American trap is the most common clay target game in the USA. It is found in all 50 states but is probably most common in the Midwest and upper Northeast. Trap is a relatively simple game to play, and generally inexpensive compared to sporting clays. There is just one machine per field, and a round of trap is 25 targets, shot on one field. The ’trap house’ holding this trap is 16 yards in front of the 5 evenly space firing positions called ‘pads’. Shooters each shoot 5 targets from each pad for a total of 25 birds.  How it works: The starting shooting shoots one time and then the next shooter goes until each has shot those 5 times then you rotate to the next station. There are several variations of the game of Trap but this is the most common.

The interesting thing about trap is that the machine throwing the birds is randomly oscillating over an approximate 44-degree arc, and throwing the birds at about 45 mph!

This game is best enjoyed socially when a group gets together and shoot a round, then takes a break before shooting the next round. That way you spread your enjoyment over a longer period without the tension and fatigue of banging too many shells in a short period of time, as a group of 5 shooters might finish their 25 targets each in just a few minutes.


Special thanks to Krieghoff for sponsoring this series of blog posts!

Shotgunnin’ Games!?!?

Skeet ~ Sporting Clays ~ Super Sporting ~ American Trap ~ FITASC ~ and the list goes on!


Yep ladies, there are many different ways to participate in the shotgun sports!  When folks find out what I do for a living they often say: “Oh yeah, I have shot skeet before” or “I would love a skeet shooting lesson”.  This is a very common response because we often here that term used when people talk about the clay shooting shotgun sports.  Why? Well, not so long ago skeet was the more dominate game played with shotguns and the clays themselves are often referred to as “skeets”.  That’s ok, if we have them talking about it to begin with then we have someone interested enough in knowing more and possibly wanting to pursue the sport!  Yeah! Happy us!


We are going to post a series of blogs for our GRITS members so you all understand the basic concept of each of the different shotgun disciplines.  You should give them all a try just to because it is fun!   


Ready…PULL ~ the word that turns loose all the fun


Special thanks to Krieghoff for sponsoring this series of blog posts!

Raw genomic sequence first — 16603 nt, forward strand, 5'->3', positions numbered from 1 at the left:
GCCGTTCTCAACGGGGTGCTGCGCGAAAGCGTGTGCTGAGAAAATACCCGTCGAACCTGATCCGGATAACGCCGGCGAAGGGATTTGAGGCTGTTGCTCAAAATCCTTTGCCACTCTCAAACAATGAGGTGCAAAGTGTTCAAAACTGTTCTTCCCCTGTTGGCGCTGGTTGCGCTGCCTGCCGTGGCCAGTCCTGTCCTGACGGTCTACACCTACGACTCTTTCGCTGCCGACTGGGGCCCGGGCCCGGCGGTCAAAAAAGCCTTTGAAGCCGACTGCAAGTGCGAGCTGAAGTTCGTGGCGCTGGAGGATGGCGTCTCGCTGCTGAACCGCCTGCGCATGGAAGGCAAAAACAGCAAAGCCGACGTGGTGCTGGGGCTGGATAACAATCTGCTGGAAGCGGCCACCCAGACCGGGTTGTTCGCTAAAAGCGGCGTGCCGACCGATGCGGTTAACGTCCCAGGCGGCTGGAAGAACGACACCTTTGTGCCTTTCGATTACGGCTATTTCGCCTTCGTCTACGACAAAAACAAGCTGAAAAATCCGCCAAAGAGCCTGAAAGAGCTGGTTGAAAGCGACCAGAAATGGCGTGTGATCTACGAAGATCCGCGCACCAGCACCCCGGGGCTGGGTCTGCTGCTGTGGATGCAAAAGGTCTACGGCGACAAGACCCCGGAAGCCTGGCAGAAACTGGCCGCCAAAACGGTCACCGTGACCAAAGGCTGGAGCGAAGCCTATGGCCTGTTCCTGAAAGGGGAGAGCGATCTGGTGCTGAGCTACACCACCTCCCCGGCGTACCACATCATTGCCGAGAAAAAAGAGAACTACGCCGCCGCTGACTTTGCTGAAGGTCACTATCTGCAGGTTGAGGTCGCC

A Gun That Fits

How many times have you worn a pair of shoes that looked great but after an hour you were sorry you ever bought them?  Or a pair of earrings that were way too heavy?  Or a pair of jeans that just didn’t feel right?  I can sum it up for you in two words…size matters!  We can say it doesn’t but it really does!  Such is the case in finding a great fitting shotgun straight off the shelf!  The length of pull is probably going to be too long, the pitch might need to be adjusted, and the drop at comb is likely to be too low. Of course, the weight of the gun is an important consideration though when just mounting and trying a gun in the store, they seem much heavier than when you are actually shooting them. Many times guns are manufactured for the right-handed shooter with a palm swell and a slight cast off.  Ah, but there is good news ladies!! There are many options and solutions out there.  When purchasing a shotgun, especially a first one, consider the weight of course, but also the adjustability of the gun.  Often I suggest a shotgun like a semi-auto Beretta Xcel because they are lighter weight, very adjustable in the cast and drop at comb & easy to have shortened.  Adjustable combs and butt plates are wonderful options as well, and if not readily available on the new gun of choice, very easy to have installed on a shotgun, new or one you already have.


Why entertain these options?  As you grow as a shooter and your style develops, your gun can grow and change with you. Gaining and losing weight affects gun fit.  Shooting style affects gun fit.  Having a custom stock is also a great option but in my opinion, should be considered after you have been shooting a while. Now, get yourself a good fitting gun and go have some fun!  Whoo- Hoo!! ~Elizabeth Lanier Fennell

Join GRITS today for more shooting tips in the members-only pages on our website!

Tip of the Month – June 2018

Stepping Into the Box

When I get to a station, the first thing I do is take in the background in front of me. I want to remember landmarks-things in the background to help remember key items like hold points and target lines. Next, I gather information about the targets. Where are they coming from and where are they going-sometimes you can see the traps, sometimes they are hidden. Also what type of target is it? Rabbits, standards, midi’s, battue’s, etc are all standard fare. Then, is the pair on report, or a true pair? If on report which target is first? If a ‘simo pair’ is it obvious which one will be engaged first?

I want as much data about this station as I can get BEFORE I view the birds. That way I can make the most of my valuable view birds. This allows the shooter to gather as much information as possible during the show birds. Now I need to establish the kill zone (for both birds), the visual details of the bird (both of them),  visual pick up area (for both birds), target lines and hold points. In THAT order.

This seems like a lot to do, but if you follow this same plan making procedure every time, and it will become second nature before you know it!

For more shooting tips,  join GRITS today to access the members-only pages on our website.